6 content of the interviews in "Intervju" magazine often corresponds quite
7 closely to statements made by those persons interviewed that have been
8 stated publicly by those figures elsewhere on television, in political
9 documents, in political speeches, et cetera. Therefore, as an analyst, I
10 have no reason at present to doubt the veracity of the reporting or
11 transcription, if you will, of the interviews that appear in this
12 magazine, and I do not a priori have any recollections of significant
13 disputes post factum between journalists of this magazine and the persons
14 that they had interviewed regarding the content of these interviews as
16 Q. Very well. Now, Dr. Nielsen, your report was made available at
17 the end of -- well, it was finalised in June and was made available to
18 the Defence at the end of June of 2012. Since then, it is correct to say
19 that you were provided with a collection of new documents; is that right?
20 A. Yes, that is correct. I was recently provided with a collection
21 of documents from Serbia that had not been available to the Office of the
22 Prosecutor at the time that I produced my report.
23 Q. Very well. And did you have the opportunity to review some of
24 this material?
25 A. Yes.
1 Q. Very well. We'll be dealing with them at a later stage. And it
2 is correct to say that in December of last year, in 2012, you met with
3 members of the Office of the Prosecutor for a proofing session at the end
4 of which was prepared an errata sheet; is that right?
5 A. Yes, that is correct.
6 Q. And in this errata sheet a number of typographical corrections
7 were made; is that right?
8 A. Yes.
9 Q. Thank you.
10 MR. DEMIRDJIAN: Could we go in private session for a moment,
12 JUDGE DELVOIE: Private session, please.
13 [Private session]
23 [Open session]
24 THE REGISTRAR: We're back in open session, Your Honours. Thank
1 JUDGE DELVOIE: Thank you.
2 MR. DEMIRDJIAN: Thank you.
3 Q. This closes this chapter of my examination-in-chief, Dr. Nielsen.
4 I would like to now turn to your report. I believe you requested to have
5 a copy available to you. I have a printed copy here. Unless there are
6 any objections, I'd like to make this available to Dr. Nielsen.
7 I will begin with the general historical and political
8 background, and I will move through your report in the order that it is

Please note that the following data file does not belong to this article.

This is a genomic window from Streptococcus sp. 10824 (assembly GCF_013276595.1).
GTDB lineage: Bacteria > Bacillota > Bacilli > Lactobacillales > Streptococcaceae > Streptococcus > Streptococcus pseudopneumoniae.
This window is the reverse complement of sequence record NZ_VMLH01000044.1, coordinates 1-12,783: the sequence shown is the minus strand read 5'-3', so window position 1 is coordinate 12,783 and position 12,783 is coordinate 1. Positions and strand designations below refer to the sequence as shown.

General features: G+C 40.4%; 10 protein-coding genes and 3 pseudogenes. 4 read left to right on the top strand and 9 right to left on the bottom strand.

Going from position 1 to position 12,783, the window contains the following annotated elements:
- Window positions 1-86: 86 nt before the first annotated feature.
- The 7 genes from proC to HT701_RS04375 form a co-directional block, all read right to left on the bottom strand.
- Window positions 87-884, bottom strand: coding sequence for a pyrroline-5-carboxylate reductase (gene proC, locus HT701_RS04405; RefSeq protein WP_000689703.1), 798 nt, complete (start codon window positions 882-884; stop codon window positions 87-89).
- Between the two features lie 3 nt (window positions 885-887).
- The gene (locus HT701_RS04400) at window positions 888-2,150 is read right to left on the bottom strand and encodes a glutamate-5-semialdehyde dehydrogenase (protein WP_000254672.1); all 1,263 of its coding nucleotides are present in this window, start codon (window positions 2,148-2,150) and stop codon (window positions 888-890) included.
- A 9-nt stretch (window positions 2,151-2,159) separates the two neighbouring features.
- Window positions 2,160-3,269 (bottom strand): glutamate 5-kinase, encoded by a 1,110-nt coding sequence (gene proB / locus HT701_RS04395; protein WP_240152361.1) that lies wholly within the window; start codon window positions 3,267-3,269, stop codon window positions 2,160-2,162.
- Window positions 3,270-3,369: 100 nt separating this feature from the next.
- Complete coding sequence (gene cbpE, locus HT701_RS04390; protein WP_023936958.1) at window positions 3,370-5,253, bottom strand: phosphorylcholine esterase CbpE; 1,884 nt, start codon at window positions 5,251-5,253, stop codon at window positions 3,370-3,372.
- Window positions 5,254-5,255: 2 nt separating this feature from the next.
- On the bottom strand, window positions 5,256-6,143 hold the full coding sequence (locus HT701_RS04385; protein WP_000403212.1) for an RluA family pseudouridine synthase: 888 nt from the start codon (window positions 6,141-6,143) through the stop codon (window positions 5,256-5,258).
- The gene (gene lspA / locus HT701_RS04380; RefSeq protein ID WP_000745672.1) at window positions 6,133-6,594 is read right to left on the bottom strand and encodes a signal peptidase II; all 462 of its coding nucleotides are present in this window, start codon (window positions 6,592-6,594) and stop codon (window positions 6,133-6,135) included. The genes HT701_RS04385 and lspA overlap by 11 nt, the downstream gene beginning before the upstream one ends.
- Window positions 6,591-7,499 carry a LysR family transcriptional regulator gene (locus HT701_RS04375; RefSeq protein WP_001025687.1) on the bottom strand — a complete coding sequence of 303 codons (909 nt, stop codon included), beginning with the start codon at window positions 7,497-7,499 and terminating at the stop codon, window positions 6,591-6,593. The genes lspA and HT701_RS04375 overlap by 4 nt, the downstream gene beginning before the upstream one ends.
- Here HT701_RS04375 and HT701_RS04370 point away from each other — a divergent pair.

9 presented in there. I'd like to begin with paragraph 3 where you quote
10 the census, the 1991 census in Croatia, which indicated that out of a
11 population of 4.7 million inhabitants in Croatia, 78 per cent were of the
12 Croatian ethnic background and 12 per cent of the population were of
13 Serbian ethnicity.
14 Just to clarify, you obtained these numbers directly from the
15 census results which were published by the Croatian bureau of statistics;
16 is that right?
17 A. Yes, as is indicated in footnote 1.
18 Q. And how -- to your knowledge, have these numbers ever been
19 contested or are these numbers accurate?
20 A. To my knowledge, there has been no significant contestation of
21 this number.
22 Q. Now, in the census, of course, you have a number of ethnic groups
23 which are listed. You always have Croats, Serbs, ethnic Hungarians,
24 Ruthenians, et cetera, and you also have a part of the population which
25 is named Yugoslavs. Can you tell us to your knowledge how we should
1 assess this -- this -- this term "Yugoslavs"?
2 A. In socialist Yugoslavia there was in the later censuses the
3 possibility of declaring oneself as a Yugoslav rather than as, for
4 example, a Croat or a Serb. Based on my knowledge as an historian,
5 the -- those who identified themselves as Yugoslavs were primarily urban
6 inhabitants of various cities in Yugoslavia, and in a significant number
7 of cases persons who were born out of ethnically mixed marriages and
8 therefore did not wish to choose one ethnicity over the other, but this
9 category of Yugoslavs was never at any time one of the largest categories
10 of self-identification in the Yugoslav censuses.
11 Q. Thank you.
12 JUDGE DELVOIE: Mr. Demirdjian, just for an error in the -- in
13 the record. It's not me giving evidence here.
14 MR. DEMIRDJIAN: Yes, I can see that.
15 JUDGE DELVOIE: Thank you.
16 MR. DEMIRDJIAN:
17 Q. If we can move now to paragraph 5 of your report where you
18 discuss the elections in Croatia in April and May of 1990. You refer
19 here to the main political parties such as the HDZ and the SDS, and to
20 support that, I think it is in footnote 4 that you refer again to the
21 book published by Nikica Baric in relation to the seats that were won by
22 the SDS.